کنترل اولیه و ثانویه بر رفتارهای غذایی
|کد مقاله||سال انتشار||مقاله انگلیسی||ترجمه فارسی||تعداد کلمات|
|76438||2010||8 صفحه PDF||سفارش دهید||محاسبه نشده|
Publisher : Elsevier - Science Direct (الزویر - ساینس دایرکت)
Journal : Eating Behaviors, Volume 11, Issue 4, December 2010, Pages 223–230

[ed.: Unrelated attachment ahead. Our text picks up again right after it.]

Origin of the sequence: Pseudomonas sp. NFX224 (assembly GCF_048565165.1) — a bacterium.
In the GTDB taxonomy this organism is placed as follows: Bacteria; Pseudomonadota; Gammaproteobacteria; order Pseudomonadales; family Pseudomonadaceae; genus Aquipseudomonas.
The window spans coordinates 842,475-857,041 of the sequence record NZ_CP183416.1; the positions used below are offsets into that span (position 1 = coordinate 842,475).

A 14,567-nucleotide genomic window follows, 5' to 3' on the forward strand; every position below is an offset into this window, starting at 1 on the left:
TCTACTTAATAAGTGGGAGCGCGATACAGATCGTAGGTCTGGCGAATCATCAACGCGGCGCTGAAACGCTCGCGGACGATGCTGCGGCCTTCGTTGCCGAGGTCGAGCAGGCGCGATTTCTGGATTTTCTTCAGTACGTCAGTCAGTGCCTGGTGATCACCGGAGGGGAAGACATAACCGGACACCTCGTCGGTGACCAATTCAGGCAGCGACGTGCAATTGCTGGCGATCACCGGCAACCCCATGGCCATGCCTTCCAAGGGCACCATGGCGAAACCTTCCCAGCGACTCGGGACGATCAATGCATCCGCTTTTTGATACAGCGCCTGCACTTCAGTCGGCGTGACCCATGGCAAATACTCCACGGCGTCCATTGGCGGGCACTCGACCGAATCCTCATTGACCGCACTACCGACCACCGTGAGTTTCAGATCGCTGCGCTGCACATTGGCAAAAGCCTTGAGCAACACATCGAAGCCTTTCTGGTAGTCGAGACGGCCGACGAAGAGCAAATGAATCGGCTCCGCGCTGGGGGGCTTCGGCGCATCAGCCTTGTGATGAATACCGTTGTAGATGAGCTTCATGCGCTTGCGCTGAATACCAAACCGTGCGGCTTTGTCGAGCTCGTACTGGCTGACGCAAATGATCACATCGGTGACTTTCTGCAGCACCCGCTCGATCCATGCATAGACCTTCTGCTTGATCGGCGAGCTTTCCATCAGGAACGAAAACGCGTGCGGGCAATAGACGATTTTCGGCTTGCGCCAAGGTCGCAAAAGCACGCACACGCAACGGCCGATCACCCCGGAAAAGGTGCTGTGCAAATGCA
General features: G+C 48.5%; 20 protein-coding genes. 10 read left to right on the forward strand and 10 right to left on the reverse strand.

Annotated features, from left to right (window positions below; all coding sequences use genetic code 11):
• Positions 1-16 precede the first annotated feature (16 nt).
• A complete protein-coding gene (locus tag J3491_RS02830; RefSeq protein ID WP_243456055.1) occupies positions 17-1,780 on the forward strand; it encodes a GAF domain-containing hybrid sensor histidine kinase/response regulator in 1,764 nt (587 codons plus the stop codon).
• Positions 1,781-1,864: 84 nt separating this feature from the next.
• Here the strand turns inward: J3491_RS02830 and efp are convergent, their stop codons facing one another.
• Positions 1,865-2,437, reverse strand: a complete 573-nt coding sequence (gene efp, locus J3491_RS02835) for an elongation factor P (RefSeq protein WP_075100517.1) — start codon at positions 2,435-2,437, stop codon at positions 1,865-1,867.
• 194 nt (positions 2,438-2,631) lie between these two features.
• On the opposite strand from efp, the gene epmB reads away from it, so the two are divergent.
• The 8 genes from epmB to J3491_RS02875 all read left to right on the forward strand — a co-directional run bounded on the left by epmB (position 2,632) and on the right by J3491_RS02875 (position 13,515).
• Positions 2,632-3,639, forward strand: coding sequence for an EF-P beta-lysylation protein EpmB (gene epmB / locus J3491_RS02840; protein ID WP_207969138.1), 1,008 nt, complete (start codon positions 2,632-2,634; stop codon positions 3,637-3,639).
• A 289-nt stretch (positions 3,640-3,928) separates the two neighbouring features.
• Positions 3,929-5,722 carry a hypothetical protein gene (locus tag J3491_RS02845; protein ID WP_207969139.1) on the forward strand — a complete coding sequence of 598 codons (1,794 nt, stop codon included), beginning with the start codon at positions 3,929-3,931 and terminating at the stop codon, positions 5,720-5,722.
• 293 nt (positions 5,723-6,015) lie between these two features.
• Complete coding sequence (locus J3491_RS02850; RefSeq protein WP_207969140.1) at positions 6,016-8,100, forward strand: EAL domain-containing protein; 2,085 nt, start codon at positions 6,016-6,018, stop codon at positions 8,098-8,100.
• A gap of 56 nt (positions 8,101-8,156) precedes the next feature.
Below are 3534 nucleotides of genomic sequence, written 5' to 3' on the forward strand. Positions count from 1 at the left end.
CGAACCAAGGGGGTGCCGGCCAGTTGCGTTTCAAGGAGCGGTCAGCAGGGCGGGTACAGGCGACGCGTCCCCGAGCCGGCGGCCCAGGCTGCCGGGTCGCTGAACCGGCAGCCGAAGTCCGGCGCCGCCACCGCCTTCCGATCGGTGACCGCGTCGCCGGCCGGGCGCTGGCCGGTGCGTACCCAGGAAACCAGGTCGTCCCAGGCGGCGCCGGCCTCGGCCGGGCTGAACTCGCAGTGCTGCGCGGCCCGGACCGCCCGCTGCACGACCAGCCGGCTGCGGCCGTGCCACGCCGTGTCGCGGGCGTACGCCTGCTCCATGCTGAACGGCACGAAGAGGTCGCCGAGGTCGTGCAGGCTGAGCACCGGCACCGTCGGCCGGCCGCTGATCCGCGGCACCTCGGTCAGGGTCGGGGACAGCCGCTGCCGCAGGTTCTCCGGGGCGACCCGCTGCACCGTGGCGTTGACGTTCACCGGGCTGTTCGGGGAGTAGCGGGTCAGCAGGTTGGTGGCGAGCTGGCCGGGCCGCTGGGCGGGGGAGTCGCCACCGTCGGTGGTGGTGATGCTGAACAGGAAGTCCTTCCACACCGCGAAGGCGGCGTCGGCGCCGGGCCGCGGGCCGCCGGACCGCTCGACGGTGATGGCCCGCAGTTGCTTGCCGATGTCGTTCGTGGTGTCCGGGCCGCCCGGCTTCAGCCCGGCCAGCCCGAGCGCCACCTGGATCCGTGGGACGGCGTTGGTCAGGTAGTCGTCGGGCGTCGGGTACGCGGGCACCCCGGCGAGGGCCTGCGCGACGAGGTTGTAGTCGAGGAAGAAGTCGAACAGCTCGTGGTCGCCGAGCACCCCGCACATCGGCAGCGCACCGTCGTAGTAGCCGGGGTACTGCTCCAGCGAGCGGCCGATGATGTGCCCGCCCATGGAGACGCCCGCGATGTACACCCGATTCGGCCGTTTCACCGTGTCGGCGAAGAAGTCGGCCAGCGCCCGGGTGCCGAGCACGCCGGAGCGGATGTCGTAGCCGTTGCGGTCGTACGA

The relationships between subjective control, body image, and eating behaviors were examined within the framework of the Optimization in Primary and Secondary Control model (OPS model; Heckhausen, 1999). This model characterizes control as an adaptive and strategic process in which the target of control includes internal as well as external states, and in which the purpose is either to facilitate goal pursuit by engaging with the goal or managing the consequences of goal failure by disengaging from the goal. A convenience sample of 180 Australian women (age: M = 26.49, SD = 5.03) completed the Optimization of Primary and Secondary Control Scale (OPS scale Heckhausen, 1999), as well as measures of attitudinal and behavioral factors comprising Stice's (1994) dual-pathway model of bulimia. A series of path analyses revealed that the control strategies involved in goal engagement are directly associated with increased dietary restraint and purging, whereas the control strategies involved in goal disengagement are indirectly associated with these factors, and with negative affect, by way of reduced body dissatisfaction and reduced frequency of appearance comparisons. These results suggest that goal engagement strategies, which are typically adaptive in other contexts, are associated with potentially hazardous attitudes and behaviors in the context of the body. The results also suggest that an ability to disengage from body weight goals is associated with a reduced likelihood of developing disordered eating.